Open Source’s Effect on the Cloud
Establishment IT often behaves like the group of youths I advise on a regular basis as an element of my church responsibilities : “Damn the future, let’s live for the present. Stephen O’Grady offers a sharp critique of this short sighted tendency in enterprise IT, particularly as it relates to the cloud:. Much like Apple on the buyer level, ( commercial cloud providers ) Google et al demand sacrifices for simplicity. Perhaps–or make that likely–realizing that companies will usually sacrifice the future at the altar of the present.
We’ll give you the convenience and time to market now ; just don’t expect to leave later. And it’s tough to blame ( corporation IT ) for that, truthfully. They’ve got roles to do and youngsters to feed, and their blind trust in the technology industry to police itself and not lock them in this time as they’ve been locked in so often before is as Peanuts touching as it is gullible.
Whether Lucy will yank the soccer out from under them once again depends, as far as I should tell, on open-source. Why open source? Because opensource keeps sellers like Google and Amazon truthful by offering open possibilities to closed clouds ( e.g, Eucalyptus ). Also, it’s extremely possible that cloud computing will be elbowed open in significant tactics because of the furor raised over exclusive practices. This isn’t simply a matter of open-source recommends criticizing corporations for locking in consumers.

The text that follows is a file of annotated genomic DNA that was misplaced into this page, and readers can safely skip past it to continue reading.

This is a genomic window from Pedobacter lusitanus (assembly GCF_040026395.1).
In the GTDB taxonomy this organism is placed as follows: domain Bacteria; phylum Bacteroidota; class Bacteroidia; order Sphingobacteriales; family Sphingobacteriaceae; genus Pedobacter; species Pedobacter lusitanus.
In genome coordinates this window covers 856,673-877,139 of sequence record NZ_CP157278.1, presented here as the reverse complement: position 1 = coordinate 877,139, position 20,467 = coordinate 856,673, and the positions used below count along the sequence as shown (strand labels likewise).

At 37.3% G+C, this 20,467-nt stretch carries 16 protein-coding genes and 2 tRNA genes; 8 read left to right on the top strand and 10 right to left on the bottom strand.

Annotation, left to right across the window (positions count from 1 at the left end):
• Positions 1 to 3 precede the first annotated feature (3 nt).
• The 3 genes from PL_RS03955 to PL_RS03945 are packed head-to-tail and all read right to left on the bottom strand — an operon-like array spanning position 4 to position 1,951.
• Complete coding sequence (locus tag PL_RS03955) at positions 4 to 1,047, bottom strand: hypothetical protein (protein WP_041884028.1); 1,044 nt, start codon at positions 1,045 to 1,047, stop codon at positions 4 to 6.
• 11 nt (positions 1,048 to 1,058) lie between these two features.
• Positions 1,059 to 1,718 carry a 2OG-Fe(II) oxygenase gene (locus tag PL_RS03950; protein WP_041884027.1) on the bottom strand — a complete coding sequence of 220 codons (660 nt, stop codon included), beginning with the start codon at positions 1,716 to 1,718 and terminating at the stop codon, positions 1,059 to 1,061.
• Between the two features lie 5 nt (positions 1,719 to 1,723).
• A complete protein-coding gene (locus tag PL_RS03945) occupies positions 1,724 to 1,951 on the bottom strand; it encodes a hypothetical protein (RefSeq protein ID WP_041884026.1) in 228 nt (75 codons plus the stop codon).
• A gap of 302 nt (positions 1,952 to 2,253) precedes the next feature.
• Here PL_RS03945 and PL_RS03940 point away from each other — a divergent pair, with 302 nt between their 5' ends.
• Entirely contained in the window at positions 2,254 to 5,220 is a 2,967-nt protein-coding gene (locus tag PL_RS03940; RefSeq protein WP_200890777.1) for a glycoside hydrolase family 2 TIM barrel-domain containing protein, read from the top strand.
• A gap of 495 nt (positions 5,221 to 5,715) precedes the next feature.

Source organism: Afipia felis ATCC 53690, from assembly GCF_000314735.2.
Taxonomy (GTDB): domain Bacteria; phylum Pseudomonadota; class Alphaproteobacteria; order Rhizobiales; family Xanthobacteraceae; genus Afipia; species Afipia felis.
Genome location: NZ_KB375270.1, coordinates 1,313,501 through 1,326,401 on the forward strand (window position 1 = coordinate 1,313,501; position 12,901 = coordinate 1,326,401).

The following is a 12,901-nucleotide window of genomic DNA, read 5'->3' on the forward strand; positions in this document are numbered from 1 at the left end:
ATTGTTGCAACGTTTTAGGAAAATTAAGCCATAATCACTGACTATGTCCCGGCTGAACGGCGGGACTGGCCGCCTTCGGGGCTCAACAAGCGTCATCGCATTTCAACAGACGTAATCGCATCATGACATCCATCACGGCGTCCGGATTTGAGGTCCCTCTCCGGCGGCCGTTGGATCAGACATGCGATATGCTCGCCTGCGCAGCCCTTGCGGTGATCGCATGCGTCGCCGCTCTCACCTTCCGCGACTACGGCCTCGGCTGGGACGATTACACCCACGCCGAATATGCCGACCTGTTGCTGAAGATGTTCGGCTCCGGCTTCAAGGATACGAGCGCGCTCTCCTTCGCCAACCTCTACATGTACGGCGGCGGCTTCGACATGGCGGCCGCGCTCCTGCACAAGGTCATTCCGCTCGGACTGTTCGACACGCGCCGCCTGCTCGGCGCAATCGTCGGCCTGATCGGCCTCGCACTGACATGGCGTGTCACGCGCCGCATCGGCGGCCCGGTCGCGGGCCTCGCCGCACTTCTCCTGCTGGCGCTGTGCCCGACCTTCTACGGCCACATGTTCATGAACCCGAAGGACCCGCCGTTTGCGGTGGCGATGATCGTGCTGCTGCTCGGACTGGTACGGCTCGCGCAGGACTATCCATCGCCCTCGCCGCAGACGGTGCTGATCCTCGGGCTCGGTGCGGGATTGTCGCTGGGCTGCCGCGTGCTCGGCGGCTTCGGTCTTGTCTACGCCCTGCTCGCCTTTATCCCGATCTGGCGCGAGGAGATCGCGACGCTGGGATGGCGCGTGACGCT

It’s also a clever sales method that an increasing array of corporations will use to win over consumers leery of signing over their data to an exclusive cloud supplier, outwardly once and for all. As the cloud gains importance, we’ll see an accelerating array of corporations that deliver software as a service ( SaaS ), but supply an “eject” mechanism thru open-source, on-premise offerings. SugarCRM does this now, and I think we’ll start to see this more often. The actuality is the service will be forcing enough to keep clients from bolting. But offering the safety blanket is worthwhile, even if no-one ever uses it ( and, overtly, I do not believe many will, because few are able or running their own cloud, and even less wish to ).
O’Grady concludes that “Whether opensource takes a role front and center is still to be seen, but is certain that it will–as it’s got to date–have a crucial role in shaping the cloud market to come.” How serious that role is basically up to us.